Over the past few years, the providers of public utility services have become increasingly aware of the need to protect their computer networks from electronic intrusion by individuals or organizations seeking to destroy equipment or disrupt service. A recent court decision brings to light another cybersecurity issue that also should be of concern to utilities—namely, the theft of customer financial information and the potential liability for a utility that can arise from insufficient data protection.
Federal Trade Commission v. Wyndham Worldwide Corp., Case No. 14-3514 (3rd Cir., Aug. 24, 2015) involved the theft of guests’ personal and financial data from the Wyndham hotel chain’s computer network. The hackers, who collected the data in three separate attacks, then ran up more than $10.6 million in fraudulent charges. In response, the Federal Trade Commission filed a complaint alleging that Wyndham’s cybersecurity practices unreasonably and unnecessarily exposed consumers’ personal data to theft, and that its conduct violated the prohibition against unfair competition in the Federal Trade Commission Act. The FTC alleged that, among other things, Wyndham allowed its branded hotels to store payment card information without encryption, failed to use readily available security measures such as firewalls, did not employ reasonable measures to detect and prevent unauthorized access to its computer network, and failed to follow proper incident response procedures. Wyndham sought to have the FTC complaint dismissed on the ground that the FTC lacks the statutory authority to enforce cybersecurity standards. The District Court denied the motion, so Wyndham appealed to the Third Circuit—without success. The appellate court held that the District Court ruled correctly in deciding that a company may be found to engage in an “unfair method of competition in commerce” in violation of the FTC Act by failing to implement reasonable measures to protect the personal financial data of its customers.
Providers of utility services should take special note of Wyndham. Utilities could be an inviting target for hackers because so many utilities now offer their customers the option of online bill payment. These arrangements put the utility service provider in possession of sensitive customer financial data, such as credit card numbers and bank account information. In addition, the ubiquity of utility service necessarily means that, at any point in time, a provider is likely to have in its database the private financial information of a very large number of people. This offers hackers the promise of collecting large volumes of private financial data through a small number of intrusions.
As a matter of disclosure and perhaps reassurance, municipal utility systems that offer online payment typically inform customers of the measures they have taken to protect private information. For example, one mid-sized Midwest municipal utility (roughly 110,000 electric service customers) includes the following in its “Privacy Statement” on its website:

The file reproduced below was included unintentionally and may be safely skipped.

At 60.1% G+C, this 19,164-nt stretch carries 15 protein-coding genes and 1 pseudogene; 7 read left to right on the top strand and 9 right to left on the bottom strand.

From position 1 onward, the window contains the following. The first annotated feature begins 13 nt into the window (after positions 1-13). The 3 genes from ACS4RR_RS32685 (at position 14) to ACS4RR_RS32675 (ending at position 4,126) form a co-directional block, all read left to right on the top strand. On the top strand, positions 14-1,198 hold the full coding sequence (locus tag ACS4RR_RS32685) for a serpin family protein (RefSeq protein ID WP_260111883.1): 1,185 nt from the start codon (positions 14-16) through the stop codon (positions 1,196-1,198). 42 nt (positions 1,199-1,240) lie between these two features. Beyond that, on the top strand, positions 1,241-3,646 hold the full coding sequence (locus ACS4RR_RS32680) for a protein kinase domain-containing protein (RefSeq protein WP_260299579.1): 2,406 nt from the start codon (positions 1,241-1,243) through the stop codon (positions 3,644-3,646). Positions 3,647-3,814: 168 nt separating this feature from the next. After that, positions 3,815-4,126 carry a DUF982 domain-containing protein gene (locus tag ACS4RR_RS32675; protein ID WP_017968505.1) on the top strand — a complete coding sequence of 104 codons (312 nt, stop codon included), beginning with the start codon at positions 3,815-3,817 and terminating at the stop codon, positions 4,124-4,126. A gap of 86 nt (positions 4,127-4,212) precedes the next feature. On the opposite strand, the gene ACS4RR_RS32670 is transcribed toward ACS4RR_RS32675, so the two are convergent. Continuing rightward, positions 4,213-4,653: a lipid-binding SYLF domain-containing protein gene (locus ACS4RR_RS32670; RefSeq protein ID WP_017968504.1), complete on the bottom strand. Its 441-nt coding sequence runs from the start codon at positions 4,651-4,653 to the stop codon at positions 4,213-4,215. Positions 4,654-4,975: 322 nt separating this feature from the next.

[Utility] takes protecting personally identifiable information (PII) very seriously. Our technologies utilize multiple layers of security anytime information is stored, transmitted, or processed. These protections include strong network security and authentication, anti-virus protection, data encryption, and secure web tunnels (SSL). By using up-to-date products and technologies, [Utility] provides service in a safe and secure manner.
Similarly, a municipal utility in the Southeast with about 65,000 retail electric customers states on its website that it “is concerned with the security of [customers’] data,” and that it “uses SSL 128-bit encryption to secure your personal information.”
Utilities that offer online payment should assume that customers contemplating use of that option will rely on the utility’s description of its data protection measures. Although utilities offer online payment generally for the convenience of customers, they also benefit from the reduced payment lag online payment provides. In light of that benefit, descriptions of the utility’s data protection measures will be carefully scrutinized should those measures later prove inadequate protection against a determined hacker.
The lesson of Wyndham is three-fold. First, a utility’s public description of the data protection measures it employs must be factually accurate. If the utility’s website describes a stronger set of data protections than actually are in use, that inaccuracy could later be portrayed as intentionally or negligently misleading. Second, it is not enough to adopt a set of data protection measures and then forget about them. Hackers are constantly honing their techniques and trolling for new vulnerabilities. Utilities must ensure that their data protection measures are continuously updated and maintained. Finally, it is vitally important to document—carefully and comprehensively—any and all steps taken to protect customer financial information. That includes not only installing systems (hardware and software) but also maintaining and updating those systems. It should not be assumed, for example, that every new patch pushed out by a software vendor is successful; it is important to document that the patch was downloaded, installed and tested. Records that demonstrate ongoing efforts to prevent data theft can prove to be invaluable, should a breach someday result in lawsuits or administrative enforcement actions.